וְאוֹמֵר (שם) כִּי אֹרֶךְ יָמִים וּשְׁנוֹת חַיִּים וְשָׁלוֹם יוֹסִיפוּ לָךְ
וְאוֹמֵר (שם) דְּרָכֶיהָ דַּרְכֵי נֹעַם וְכָל נְתִיבוֹתֶיהָ שָׁלוֹם
Great is Torah for it gives life to those who do it, in this world, and in the world to come, as it is said: “For they [my words, instructing you to learn and to live accordingly] are life unto those that find them, and healing to all their flesh” (Proverbs 4:22),
and it says: “She will be a medicine for your navel and a tonic for your bones” (Proverbs 3:8),
and it says: “She is a tree of life to those who grasp her, and those who hold on/support her are happy” (Proverbs 3:18),
and it says: “Since they [these words] are an ornament of grace to your head, and a freedom-necklace around your neck” (Proverbs 1:9),
and it says: “She will give to your head an ornament of grace; a crown of glory she will gift you” (Proverbs 4:9),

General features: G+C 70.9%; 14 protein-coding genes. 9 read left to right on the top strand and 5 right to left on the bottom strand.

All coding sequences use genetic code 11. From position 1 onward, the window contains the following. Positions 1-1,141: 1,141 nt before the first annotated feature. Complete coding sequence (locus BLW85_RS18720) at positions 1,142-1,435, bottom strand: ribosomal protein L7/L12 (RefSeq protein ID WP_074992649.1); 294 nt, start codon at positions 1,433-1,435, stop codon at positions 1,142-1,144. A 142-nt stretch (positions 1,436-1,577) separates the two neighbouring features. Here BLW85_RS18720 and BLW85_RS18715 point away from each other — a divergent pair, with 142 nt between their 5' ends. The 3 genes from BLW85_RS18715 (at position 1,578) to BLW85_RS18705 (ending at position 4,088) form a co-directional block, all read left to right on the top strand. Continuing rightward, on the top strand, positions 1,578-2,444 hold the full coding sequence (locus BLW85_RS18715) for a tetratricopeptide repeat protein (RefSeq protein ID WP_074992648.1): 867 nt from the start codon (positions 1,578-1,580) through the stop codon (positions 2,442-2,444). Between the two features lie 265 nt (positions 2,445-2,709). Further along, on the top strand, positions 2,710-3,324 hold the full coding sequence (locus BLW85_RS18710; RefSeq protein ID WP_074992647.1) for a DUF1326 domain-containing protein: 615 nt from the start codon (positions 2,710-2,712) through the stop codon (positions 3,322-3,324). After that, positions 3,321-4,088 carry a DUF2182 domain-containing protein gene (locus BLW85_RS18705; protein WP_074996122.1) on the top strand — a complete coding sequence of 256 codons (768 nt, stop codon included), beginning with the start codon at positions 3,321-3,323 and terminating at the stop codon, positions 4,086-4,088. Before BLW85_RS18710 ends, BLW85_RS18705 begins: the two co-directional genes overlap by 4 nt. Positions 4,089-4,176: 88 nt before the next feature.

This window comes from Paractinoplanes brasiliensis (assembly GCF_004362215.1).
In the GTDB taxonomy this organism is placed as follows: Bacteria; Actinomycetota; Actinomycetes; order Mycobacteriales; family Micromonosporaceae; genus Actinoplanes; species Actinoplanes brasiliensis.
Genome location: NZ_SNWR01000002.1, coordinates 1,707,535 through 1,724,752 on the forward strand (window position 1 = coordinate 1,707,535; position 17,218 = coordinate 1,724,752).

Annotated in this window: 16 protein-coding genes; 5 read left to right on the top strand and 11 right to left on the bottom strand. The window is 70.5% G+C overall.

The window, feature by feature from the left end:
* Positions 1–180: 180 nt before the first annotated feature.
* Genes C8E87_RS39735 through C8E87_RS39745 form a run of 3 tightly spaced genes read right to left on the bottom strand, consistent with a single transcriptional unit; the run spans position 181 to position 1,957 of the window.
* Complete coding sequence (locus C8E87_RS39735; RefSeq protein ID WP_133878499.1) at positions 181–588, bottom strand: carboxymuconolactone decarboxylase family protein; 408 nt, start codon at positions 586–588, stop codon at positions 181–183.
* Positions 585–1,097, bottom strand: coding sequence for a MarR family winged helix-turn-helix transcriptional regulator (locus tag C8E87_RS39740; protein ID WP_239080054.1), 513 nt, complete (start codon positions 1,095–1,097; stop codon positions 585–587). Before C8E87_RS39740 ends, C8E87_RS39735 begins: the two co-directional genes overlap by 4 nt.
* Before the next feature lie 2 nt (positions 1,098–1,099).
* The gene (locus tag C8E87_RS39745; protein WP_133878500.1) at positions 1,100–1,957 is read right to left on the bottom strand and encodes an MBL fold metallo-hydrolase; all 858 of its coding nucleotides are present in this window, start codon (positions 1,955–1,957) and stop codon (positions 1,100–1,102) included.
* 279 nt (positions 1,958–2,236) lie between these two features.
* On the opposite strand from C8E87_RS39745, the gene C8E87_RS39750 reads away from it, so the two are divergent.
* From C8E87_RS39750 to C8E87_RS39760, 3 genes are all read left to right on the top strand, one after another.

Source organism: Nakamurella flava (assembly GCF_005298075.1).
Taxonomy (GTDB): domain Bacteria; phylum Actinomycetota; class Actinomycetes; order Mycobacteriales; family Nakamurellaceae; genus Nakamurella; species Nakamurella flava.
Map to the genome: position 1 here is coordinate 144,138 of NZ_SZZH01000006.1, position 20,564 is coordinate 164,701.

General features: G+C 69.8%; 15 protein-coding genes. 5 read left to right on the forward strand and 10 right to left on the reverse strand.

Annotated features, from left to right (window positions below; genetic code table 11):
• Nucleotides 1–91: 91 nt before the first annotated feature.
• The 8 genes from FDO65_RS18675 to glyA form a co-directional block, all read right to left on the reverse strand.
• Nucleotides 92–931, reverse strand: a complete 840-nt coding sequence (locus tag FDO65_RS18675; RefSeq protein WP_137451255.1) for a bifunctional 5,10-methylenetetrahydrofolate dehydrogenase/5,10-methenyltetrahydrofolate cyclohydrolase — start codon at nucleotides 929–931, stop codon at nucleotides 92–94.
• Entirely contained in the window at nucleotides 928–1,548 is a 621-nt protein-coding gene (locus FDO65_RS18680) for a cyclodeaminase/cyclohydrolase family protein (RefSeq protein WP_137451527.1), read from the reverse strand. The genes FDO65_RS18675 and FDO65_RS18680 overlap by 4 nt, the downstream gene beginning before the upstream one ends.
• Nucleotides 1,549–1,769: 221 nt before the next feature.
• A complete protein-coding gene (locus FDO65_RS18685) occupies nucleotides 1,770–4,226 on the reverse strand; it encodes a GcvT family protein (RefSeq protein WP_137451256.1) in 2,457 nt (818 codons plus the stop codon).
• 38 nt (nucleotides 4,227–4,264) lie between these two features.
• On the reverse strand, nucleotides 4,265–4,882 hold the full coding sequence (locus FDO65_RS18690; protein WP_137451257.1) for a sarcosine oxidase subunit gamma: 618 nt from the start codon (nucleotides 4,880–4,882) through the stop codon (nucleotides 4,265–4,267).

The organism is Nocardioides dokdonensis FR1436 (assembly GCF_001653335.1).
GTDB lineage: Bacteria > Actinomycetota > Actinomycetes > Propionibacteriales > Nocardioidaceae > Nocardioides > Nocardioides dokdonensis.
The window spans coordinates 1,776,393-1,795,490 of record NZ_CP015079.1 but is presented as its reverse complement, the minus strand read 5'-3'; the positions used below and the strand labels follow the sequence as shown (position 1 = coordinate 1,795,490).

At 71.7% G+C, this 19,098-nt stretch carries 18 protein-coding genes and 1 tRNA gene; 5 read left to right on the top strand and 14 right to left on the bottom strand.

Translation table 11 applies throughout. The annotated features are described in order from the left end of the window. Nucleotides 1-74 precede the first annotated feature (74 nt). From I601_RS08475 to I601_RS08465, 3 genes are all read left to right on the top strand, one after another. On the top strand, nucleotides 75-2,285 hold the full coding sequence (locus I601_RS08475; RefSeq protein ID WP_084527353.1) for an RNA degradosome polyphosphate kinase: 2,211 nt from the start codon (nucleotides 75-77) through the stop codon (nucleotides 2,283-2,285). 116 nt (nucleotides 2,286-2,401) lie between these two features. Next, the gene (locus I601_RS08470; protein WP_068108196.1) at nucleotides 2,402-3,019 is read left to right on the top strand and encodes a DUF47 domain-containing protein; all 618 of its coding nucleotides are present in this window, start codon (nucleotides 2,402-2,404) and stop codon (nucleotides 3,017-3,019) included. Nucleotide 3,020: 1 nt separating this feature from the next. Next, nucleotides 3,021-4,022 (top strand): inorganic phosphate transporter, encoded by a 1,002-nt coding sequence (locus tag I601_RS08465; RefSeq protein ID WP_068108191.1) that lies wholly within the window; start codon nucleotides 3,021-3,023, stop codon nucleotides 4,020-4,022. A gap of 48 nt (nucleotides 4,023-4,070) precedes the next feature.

and it says: Because through me your days will increase, and years of life will be added for you” (Proverbs 9:11),
and it says: “Length of days is in her right hand, and in her left hand, wealth and honor/dignity/weight” (Proverbs 3:16),
and it says: “For they will increase for you length of days, and years of life and wholeness” (Proverbs 3:2),
and it says “Her ways are pleasant ways, and all of her journeys are peaceful” (Proverbs 3:17).
The Torah is, quite literally, a life-giving source, the Rabbis tell us. How life-giving? Let’s count the ways. The mishnah begins with a powerful claim: Torah gives life to Torah-practitioners, so to speak—to those who do and embody what Torah is, means, and is trying to do—on two planes of existence: in this world, olam hazeh, and on a second plane of existence, olam haba, often translated as “the world to come.” Doing Torah, the mishnah says, brings healing and transformation in this realm of existence and the realm of existence that is yet-to-come.